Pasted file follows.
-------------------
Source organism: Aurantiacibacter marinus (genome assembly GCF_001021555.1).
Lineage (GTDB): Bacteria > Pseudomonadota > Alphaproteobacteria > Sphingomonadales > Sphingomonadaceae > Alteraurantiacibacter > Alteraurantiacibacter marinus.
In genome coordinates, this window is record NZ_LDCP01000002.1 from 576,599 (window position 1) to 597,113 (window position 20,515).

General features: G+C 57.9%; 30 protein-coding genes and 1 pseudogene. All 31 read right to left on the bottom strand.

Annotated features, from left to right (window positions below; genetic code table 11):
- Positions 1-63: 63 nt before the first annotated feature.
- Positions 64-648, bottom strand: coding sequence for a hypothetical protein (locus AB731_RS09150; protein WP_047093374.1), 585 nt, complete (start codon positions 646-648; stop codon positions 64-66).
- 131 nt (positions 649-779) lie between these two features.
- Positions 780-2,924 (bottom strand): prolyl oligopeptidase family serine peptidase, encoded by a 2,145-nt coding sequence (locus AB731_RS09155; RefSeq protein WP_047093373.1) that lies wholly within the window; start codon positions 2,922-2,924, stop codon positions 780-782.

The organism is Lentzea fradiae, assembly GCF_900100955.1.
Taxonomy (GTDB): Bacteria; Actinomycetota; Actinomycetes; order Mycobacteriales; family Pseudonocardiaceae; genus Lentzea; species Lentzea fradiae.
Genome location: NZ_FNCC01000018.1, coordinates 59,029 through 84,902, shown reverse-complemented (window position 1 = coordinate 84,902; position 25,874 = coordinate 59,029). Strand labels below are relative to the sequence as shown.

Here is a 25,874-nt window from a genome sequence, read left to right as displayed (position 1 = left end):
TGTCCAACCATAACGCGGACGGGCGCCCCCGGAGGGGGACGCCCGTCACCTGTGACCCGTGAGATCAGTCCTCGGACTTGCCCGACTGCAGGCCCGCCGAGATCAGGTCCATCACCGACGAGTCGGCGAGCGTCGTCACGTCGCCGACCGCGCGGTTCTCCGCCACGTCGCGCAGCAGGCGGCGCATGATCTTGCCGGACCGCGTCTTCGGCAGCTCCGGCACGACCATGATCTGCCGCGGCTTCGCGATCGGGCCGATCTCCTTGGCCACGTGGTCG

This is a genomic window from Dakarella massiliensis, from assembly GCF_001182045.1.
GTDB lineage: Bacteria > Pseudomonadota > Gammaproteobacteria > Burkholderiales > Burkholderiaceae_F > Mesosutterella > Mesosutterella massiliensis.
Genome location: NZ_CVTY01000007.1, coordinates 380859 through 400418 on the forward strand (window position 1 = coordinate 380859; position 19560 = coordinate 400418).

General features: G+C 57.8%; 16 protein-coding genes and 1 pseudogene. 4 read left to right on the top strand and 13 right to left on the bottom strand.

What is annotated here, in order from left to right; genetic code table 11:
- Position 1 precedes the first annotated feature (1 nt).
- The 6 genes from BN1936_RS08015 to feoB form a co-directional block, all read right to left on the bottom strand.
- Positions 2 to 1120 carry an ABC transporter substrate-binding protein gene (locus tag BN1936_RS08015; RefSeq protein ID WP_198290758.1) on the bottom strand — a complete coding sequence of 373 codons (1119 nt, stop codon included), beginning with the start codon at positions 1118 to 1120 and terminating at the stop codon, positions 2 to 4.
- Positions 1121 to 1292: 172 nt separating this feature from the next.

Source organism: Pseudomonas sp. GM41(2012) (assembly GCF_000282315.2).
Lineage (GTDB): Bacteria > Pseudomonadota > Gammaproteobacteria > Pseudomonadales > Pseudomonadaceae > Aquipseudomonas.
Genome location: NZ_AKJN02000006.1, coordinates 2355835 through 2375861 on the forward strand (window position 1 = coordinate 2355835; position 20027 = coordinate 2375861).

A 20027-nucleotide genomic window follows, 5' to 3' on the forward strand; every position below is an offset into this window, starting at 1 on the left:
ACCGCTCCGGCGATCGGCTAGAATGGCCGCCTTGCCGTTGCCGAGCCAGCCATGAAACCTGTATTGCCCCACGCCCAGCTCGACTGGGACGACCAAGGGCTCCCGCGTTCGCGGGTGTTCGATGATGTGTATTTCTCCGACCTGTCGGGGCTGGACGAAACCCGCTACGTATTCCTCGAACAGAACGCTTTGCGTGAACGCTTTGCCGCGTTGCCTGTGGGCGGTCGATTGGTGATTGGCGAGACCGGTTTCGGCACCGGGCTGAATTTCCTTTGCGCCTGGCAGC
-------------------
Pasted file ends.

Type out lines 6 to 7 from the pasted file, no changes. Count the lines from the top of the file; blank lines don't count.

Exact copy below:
- Positions 1-63: 63 nt before the first annotated feature.
- Positions 64-648, bottom strand: coding sequence for a hypothetical protein (locus AB731_RS09150; protein WP_047093374.1), 585 nt, complete (start codon positions 646-648; stop codon positions 64-66).